The carrot for individual nation-states is the stabilization and shock-absorption funds offered in times of crisis, or even in milder downturns. This amounts to a kind of common insurance policy, where the countries that are more likely to need it have to pay more. The carrot is not very big and is not even necessarily intended to be given to national governments directly, since the policy proposal makes provisions for bypassing them. Moreover, the arrangement seems to be proposed as discretionary, so that countries that are not very likely to need it will be able to opt out, if they see fit.
Another carrot is offered in the form of a Euro-area safe asset, or Sovereign Bond-Backed Securities (ESBS – already examined in depth by an ECB working group), which is a complicated type of structured bond that is designed to mitigate the risk of contagion in the markets due to deteriorating sovereign debt of stressed Eurozone countries. I am not in a position to assess such a technical financial construction; however, others that are qualified have already done so and found it problematic, even dangerous. It is arguable that such a debt-pooling tool appears obscure to the common citizen and would probably be unhelpful as an instrument for financing the Eurozone countries that need it most, as it does not involve any debt mutualisation; on the contrary, it is intended to isolate them by functioning as a firewall that protects private financial institutions, and by extension the Euro itself, from the risk presented by financially troubled member states.
On the front of institutional reforms, the authors make a number of tentative proposals with the aim of distinguishing and clarifying the roles of watchdog and political decision maker at the central Eurozone level, roles that they deem necessary to enact these policies. The fact that they take as their role models far-distanced, opaque and for all intents and purposes democratically unaccountable institutions such as the ECB, the IMF and the ESM, is characteristic of the way they envision the functioning of the currency union. The language that they use is judicial (“prosecutor”, “judge”, “discipline” etc.), making it abundantly clear that they see the central Eurozone institutions as a permanent High Tribunal, whose purpose is to perpetually judge and, if needed, punish the democratically elected national governments.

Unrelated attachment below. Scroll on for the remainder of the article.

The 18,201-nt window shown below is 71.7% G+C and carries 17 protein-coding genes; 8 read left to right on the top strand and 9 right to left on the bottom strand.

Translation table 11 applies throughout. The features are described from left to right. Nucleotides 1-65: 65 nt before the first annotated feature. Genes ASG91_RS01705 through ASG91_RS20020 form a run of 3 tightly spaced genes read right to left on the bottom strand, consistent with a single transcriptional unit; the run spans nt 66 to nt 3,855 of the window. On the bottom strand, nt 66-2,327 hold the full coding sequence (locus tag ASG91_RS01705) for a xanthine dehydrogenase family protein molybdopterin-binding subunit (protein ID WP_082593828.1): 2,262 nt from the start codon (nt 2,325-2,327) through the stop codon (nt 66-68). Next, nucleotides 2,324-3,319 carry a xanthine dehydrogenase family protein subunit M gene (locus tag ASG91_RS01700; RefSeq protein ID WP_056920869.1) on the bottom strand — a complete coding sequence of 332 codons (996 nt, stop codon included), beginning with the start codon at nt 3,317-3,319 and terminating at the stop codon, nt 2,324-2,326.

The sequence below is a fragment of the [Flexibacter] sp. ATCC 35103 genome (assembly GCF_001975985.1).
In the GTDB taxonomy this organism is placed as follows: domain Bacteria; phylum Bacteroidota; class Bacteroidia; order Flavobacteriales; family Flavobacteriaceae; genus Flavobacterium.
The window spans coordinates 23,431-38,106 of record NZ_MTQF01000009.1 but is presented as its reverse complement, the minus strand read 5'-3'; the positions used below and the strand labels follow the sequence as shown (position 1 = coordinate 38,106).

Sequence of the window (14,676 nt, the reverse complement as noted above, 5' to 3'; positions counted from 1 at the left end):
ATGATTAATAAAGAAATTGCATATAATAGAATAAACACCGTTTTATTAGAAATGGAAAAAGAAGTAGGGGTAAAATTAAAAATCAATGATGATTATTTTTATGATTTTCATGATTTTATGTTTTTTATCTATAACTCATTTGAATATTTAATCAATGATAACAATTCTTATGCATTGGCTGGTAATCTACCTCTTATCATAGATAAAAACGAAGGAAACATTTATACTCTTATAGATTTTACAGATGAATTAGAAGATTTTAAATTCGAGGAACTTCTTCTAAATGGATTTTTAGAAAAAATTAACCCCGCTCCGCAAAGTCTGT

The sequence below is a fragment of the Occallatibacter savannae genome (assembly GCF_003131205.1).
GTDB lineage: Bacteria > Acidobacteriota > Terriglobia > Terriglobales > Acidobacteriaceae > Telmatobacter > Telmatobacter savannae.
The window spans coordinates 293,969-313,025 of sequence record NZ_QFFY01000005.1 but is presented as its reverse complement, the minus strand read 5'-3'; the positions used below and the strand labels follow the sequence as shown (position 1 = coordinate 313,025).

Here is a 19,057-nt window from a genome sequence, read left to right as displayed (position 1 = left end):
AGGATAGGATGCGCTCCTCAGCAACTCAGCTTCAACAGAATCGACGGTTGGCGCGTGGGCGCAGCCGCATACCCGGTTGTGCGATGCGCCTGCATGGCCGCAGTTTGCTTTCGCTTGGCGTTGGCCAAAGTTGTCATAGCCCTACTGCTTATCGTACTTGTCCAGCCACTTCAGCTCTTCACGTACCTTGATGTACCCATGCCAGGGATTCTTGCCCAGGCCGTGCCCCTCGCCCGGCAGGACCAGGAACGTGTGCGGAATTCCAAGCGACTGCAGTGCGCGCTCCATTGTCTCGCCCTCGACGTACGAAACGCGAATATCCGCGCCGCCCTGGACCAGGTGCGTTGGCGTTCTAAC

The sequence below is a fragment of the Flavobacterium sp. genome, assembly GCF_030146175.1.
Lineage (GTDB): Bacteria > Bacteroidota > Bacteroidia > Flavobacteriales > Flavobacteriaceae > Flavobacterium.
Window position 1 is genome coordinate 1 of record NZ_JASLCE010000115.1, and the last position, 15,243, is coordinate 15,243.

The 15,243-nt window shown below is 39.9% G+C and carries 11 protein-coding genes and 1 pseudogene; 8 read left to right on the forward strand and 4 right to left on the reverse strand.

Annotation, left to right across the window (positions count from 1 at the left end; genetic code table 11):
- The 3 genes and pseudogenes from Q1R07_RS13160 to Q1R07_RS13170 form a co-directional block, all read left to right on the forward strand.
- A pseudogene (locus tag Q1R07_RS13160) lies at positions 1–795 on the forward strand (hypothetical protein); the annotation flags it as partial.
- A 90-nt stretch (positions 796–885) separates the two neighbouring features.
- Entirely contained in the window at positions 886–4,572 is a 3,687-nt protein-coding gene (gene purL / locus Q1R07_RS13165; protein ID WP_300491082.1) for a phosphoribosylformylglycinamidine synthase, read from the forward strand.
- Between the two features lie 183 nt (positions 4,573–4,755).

The fact that this policy insight is considered to be the only viable compromise that can be found for an improved EZ architecture, represents, in my opinion, the best argument for the monetary union’s dissolution. This is because the proposals point towards a bleak future for Eurozone nations, especially the economically weaker ones:
They imply the imposition of rigid hierarchies, where the chasm between creditor and debtor member states is cemented. At the same time, a rule-controlled technocracy, far removed from meaningful democratic control, is further empowered over the national governments, which are left with little if any elbow room as they seem a priori not to be trusted. The few tools they had for investing for growth are taken away, since any initiative towards this direction would have to pass through the so called independent fiscal councils and, ultimately, the central supervisory authorities.
The spectre of automatic sovereign debt restructuring under the supervision of the ESM looms large over financially stressed countries, as they relinquish any crisis control they may have had up to now, not least because they will not be able to rely anymore on their national banks to provide liquidity in difficult times. Furthermore, the integration of financial markets, if successful, will potentially mean more capital flight from weaker members.
Financial markets retain and even expand their power to severely punish deviant countries, although there remains a scope for market supervision and control (albeit in an indirect way), but only at the level of central EZ institutions. From past and present experience it is doubtful whether this can be for the benefit of the weaker actors in the currency union (both between and within member states) rather than the common currency itself, the financial and industrial elites and the stronger, more self-reliant countries, notably Germany.
The latter seems to have a real option of opting out of some of the proposals that involve risk-sharing, or even out of the Eurozone altogether, in case they consider this to be in their national interest. The maintenance of this option on the table will have the effect of keeping the debtor countries under effective ransom; on this basis, no convergence inside the Eurozone can be foreseen in the years to come.
The structure of the currency union, if reformed according to this policy insight, would become even more restrictive, severely limiting the political and economic possibilities of future generations of peripheral nation states, as it would condemn them to remain in perpetuity within a debtor’s prison. This is why such proposals should be rejected out of hand. Unfortunately and despite much recent posturing by Germany it appears that the policies advanced by this paper, or something close to them, may be serious candidates to form the basis of the upcoming discussion on Eurozone reform, not least because they already incorporate most of Germany’s ordoliberal agenda.